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A glamping "village" with semi-permanent yurts, gravel paths and a hot tub

Glamping is a portmanteau of "glamorous" and "camping", and describes a style of camping with amenities and, in some cases, resort-style services not usually associated with "traditional" camping. Glamping has become particularly popular with 21st-century tourists seeking the luxuries of hotel accommodation alongside "the escapism and adventure recreation of camping".[1][2][3][4]

HistoryEdit

 
Glamping at the music festival Zwarte Cross in the Netherlands

The word "glamping" first appeared in the United Kingdom in 2005[5] and was added to the Oxford English Dictionary in 2016.[6] The word is new, but the concept that "glamping" connotes, that of luxurious tent-living (or living in other camping accommodations), is not. In the 16th century, the Scottish Earl of Atholl prepared a lavish experience in the Highlands for the visiting King James V and his mother. Here, the Duke pitched lavish tents and filled them with all the provisions of his own home palace.[7]

Probably the most extravagant example of palatial tent-living in history was the Field of the Cloth of Gold, a diplomatic summit in 1520, between Henry VIII of England and Francis I of France in northern France. Some 2,800 tents and marquees were erected, and fountains ran with red wine.[8]

At around the same time, the Ottomans had ostentatious, palatial tents transported from one military mission to the next. Entire teams of artisans travelled with the army to erect and maintain these imperial tents. As described by Professor Nurhan Atasoy,

The exquisite ornamentation both inside and out of the tents used by the Ottoman sultans made them imposing dwellings fit for a ruler. On ceremonial occasions tents served to create a splendid theatrical setting, as we see vividly portrayed in miniature paintings depicting banquets, audiences and celebrations which took place in the imperial tent complex over the centuries. The imperial tents were richly decorated as if they were pavilions, and often had designs resembling tiled panels, usually in floral patterns, either in appliés work using cloth of different colours, or embroidered in various stitches using silk and metal thread.[9]

Some 400 years later, in the 1920s, an African safari became "the thing to do" among wealthy Americans and British. But wealthy travelers, even those in search of adventure, were not willing to sacrifice comfort or luxury. From electric generators, to folding baths, and cases of champagne, travelers were afforded every domestic luxury while on adventure.[10]

Glamping is the modern equivalent, combining both yesterday's amenities and today's technology. Also called "boutique camping", "comfy camping", "luxury camping", or "posh camping", today's glamping features such structures as bell tents, pods, safari tents, tent cabins, tree houses, tipis, vintage caravans, vintage trailers, and yurts.[11] Glampsites range in price from as little as £50 per night to thousands of pounds per night, depending on amenities, which can include fresh bed linens, en suite washrooms, food service, and private verandas.[citation needed]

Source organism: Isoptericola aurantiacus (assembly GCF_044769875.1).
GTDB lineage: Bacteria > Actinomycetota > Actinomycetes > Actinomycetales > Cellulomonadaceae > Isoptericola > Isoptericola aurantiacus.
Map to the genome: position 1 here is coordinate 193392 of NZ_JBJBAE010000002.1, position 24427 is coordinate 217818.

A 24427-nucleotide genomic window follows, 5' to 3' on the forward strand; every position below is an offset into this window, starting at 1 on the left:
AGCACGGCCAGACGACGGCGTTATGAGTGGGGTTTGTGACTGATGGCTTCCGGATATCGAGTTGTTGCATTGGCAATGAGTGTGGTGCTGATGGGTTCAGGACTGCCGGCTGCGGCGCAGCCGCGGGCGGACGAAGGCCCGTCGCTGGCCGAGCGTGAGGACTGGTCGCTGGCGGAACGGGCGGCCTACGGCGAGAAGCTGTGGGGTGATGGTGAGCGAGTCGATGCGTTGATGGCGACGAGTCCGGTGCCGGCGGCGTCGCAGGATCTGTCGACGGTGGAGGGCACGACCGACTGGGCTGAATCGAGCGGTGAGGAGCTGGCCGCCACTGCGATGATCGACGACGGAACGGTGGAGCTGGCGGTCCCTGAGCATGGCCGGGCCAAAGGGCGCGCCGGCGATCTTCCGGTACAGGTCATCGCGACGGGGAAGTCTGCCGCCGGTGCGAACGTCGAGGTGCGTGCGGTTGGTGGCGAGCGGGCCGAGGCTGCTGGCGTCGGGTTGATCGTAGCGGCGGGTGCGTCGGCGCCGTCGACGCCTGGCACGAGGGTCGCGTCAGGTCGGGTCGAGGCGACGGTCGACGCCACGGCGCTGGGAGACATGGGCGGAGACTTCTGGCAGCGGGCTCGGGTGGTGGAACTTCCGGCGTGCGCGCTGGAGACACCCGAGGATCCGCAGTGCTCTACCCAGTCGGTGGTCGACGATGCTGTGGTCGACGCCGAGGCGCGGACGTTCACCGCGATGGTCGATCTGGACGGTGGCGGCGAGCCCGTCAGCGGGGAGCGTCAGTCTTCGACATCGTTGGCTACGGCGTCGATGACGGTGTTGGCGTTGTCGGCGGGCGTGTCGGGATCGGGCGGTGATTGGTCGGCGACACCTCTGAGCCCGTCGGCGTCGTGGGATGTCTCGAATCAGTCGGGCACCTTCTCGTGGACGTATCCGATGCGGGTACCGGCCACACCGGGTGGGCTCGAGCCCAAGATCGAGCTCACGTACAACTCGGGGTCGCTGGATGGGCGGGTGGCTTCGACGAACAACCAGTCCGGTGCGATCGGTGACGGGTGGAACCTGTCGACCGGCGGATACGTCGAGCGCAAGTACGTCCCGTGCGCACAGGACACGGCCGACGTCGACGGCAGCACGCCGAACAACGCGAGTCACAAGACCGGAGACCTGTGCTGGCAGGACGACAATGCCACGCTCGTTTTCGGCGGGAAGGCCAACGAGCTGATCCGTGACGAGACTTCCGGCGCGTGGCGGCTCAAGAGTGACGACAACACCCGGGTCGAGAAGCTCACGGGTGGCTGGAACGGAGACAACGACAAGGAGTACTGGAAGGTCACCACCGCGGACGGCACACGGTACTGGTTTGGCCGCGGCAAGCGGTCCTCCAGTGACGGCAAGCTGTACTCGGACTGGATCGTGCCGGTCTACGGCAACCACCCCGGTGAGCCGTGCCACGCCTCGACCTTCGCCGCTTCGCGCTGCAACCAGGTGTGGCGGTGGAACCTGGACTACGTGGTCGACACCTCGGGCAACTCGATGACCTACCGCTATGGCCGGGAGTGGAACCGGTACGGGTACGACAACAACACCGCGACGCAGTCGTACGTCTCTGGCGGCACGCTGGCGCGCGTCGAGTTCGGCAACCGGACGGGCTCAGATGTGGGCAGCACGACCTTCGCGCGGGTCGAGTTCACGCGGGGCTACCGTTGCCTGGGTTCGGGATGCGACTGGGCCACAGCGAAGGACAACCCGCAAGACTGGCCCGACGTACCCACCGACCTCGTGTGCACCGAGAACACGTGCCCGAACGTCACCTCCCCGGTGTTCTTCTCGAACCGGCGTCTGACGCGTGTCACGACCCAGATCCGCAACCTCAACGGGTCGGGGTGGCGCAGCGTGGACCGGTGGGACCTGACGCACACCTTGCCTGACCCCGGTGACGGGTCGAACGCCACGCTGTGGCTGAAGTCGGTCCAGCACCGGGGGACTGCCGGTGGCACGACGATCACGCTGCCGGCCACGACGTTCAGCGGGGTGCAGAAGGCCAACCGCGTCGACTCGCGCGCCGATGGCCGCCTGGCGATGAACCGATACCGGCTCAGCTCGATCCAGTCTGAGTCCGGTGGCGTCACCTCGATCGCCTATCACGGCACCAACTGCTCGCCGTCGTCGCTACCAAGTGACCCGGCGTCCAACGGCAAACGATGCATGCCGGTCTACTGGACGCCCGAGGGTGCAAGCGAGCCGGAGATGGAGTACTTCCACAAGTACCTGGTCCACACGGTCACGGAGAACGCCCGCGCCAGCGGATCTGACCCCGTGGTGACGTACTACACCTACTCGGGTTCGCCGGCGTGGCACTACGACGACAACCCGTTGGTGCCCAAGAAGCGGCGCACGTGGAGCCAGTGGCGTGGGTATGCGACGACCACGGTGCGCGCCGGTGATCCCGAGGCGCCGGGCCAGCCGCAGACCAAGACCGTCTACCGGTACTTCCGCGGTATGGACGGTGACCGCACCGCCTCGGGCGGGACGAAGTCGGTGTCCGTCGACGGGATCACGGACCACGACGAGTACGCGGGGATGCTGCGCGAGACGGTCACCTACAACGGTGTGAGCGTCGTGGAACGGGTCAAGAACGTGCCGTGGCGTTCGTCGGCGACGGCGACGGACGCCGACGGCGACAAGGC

ConceptEdit

 
A dedicated glamping hut at Norwich, United Kingdom

Several major festivals now offer those attending various glamping options.[which?]

Modern glamping sites generally fall into five distinct categories:

  1. Dedicated glamping sites
  2. "B & B" style offerings, where the proprietor leases one or two units on their property to provide additional income
  3. Diversified campsites, family owned sites which also provide glamping
  4. Franchises, where the proprietor owns and buys into one of the existing brands
  5. Large corporate holiday parks that also provide glamping

As it has grown, the market for glamping in the United Kingdom has become increasingly competitive. In 2016, the The Automobile Association (AA) established a formal ratings standard for glamping sites across the UK. Sites are now generally expected to provide a certain level of comfort for their guests, including electricity (which can be provided both on- and off-grid), shower and flushing toilet facilities, 24/7 warden service, and other hospitality-industry staples in order to receive a good rating.[citation needed]

See alsoEdit

ReferencesEdit

  1. ^ Lickus, Jay (11 March 2015). "Have You Ever Been 'Glamping?'". Huffington Post.
  2. ^ Southerden, Louise (19 March 2015). "Six of the best: New Australian glamping camps". Sydney Morning Herald.
  3. ^ Devine, Darren (17 March 2015). "Glamping's yurts, podes and domes continue to lead way for Welsh tourism". Wales Online.
  4. ^ "'Glamping' brings creature comforts to outdoors". USA Today. 2011-08-04. Archived from the original on 2013-12-06. Retrieved 2011-09-27.
  5. ^ Harpaz, Beth (4 September 2014). "Glamping? Staycation? Travel Industry Loves Made-up Words". Today.com. Retrieved 2 February 2016.
  6. ^ Criddle, Cristina (2016-07-06). "Glamping, power couple and tl;dr among words added to Oxford English Dictionary". The Telegraph. ISSN 0307-1235. Retrieved 2017-09-14.
  7. ^ Lindsey, Robert. Sixteenth Century Glamping, The Atholl Hunt (PDF).
  8. ^ Edward Hall's Chronicle
  9. ^ Atasoy, Professor Nurhan. "The Ottoman Tents". turkishculture.org. Turkish Cultural Foundation.
  10. ^ Bull, Bartle (1992). Safari: A Chronicle of Adventure.
  11. ^ "What is glamping (glamorous camping) & types of glamping accommodations". Bushcraftpro.com. Archived from the original on 20 February 2015. Retrieved 19 February 2015.